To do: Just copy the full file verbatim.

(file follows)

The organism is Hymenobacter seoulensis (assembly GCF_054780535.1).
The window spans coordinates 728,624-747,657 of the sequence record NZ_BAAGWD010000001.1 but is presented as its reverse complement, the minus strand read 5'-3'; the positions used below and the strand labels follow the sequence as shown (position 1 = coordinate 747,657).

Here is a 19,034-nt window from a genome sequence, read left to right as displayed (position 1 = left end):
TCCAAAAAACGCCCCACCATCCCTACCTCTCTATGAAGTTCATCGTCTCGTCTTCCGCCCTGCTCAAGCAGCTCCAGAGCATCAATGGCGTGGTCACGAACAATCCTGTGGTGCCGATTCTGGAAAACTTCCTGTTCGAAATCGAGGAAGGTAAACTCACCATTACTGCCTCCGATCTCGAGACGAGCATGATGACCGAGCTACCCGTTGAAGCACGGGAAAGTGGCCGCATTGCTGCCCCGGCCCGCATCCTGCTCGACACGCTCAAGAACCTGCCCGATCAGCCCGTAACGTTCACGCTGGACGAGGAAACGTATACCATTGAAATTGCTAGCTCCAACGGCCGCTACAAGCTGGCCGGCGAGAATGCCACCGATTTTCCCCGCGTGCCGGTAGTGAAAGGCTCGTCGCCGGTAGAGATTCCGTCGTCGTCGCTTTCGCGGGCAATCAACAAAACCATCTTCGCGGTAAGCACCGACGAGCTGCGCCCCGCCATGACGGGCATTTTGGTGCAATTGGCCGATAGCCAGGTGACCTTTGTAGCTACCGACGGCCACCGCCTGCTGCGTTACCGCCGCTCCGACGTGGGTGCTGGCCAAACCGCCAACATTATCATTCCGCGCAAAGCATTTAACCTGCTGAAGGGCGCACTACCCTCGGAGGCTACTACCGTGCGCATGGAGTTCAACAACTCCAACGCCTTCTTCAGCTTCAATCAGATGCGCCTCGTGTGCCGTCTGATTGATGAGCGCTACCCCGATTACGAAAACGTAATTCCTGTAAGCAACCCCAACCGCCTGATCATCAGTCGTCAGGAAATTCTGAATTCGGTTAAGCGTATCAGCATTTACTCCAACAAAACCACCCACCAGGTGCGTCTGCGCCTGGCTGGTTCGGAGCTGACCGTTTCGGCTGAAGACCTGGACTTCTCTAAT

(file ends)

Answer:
The organism is Hymenobacter seoulensis (assembly GCF_054780535.1).
The window spans coordinates 728,624-747,657 of the sequence record NZ_BAAGWD010000001.1 but is presented as its reverse complement, the minus strand read 5'-3'; the positions used below and the strand labels follow the sequence as shown (position 1 = coordinate 747,657).

Here is a 19,034-nt window from a genome sequence, read left to right as displayed (position 1 = left end):
TCCAAAAAACGCCCCACCATCCCTACCTCTCTATGAAGTTCATCGTCTCGTCTTCCGCCCTGCTCAAGCAGCTCCAGAGCATCAATGGCGTGGTCACGAACAATCCTGTGGTGCCGATTCTGGAAAACTTCCTGTTCGAAATCGAGGAAGGTAAACTCACCATTACTGCCTCCGATCTCGAGACGAGCATGATGACCGAGCTACCCGTTGAAGCACGGGAAAGTGGCCGCATTGCTGCCCCGGCCCGCATCCTGCTCGACACGCTCAAGAACCTGCCCGATCAGCCCGTAACGTTCACGCTGGACGAGGAAACGTATACCATTGAAATTGCTAGCTCCAACGGCCGCTACAAGCTGGCCGGCGAGAATGCCACCGATTTTCCCCGCGTGCCGGTAGTGAAAGGCTCGTCGCCGGTAGAGATTCCGTCGTCGTCGCTTTCGCGGGCAATCAACAAAACCATCTTCGCGGTAAGCACCGACGAGCTGCGCCCCGCCATGACGGGCATTTTGGTGCAATTGGCCGATAGCCAGGTGACCTTTGTAGCTACCGACGGCCACCGCCTGCTGCGTTACCGCCGCTCCGACGTGGGTGCTGGCCAAACCGCCAACATTATCATTCCGCGCAAAGCATTTAACCTGCTGAAGGGCGCACTACCCTCGGAGGCTACTACCGTGCGCATGGAGTTCAACAACTCCAACGCCTTCTTCAGCTTCAATCAGATGCGCCTCGTGTGCCGTCTGATTGATGAGCGCTACCCCGATTACGAAAACGTAATTCCTGTAAGCAACCCCAACCGCCTGATCATCAGTCGTCAGGAAATTCTGAATTCGGTTAAGCGTATCAGCATTTACTCCAACAAAACCACCCACCAGGTGCGTCTGCGCCTGGCTGGTTCGGAGCTGACCGTTTCGGCTGAAGACCTGGACTTCTCTAAT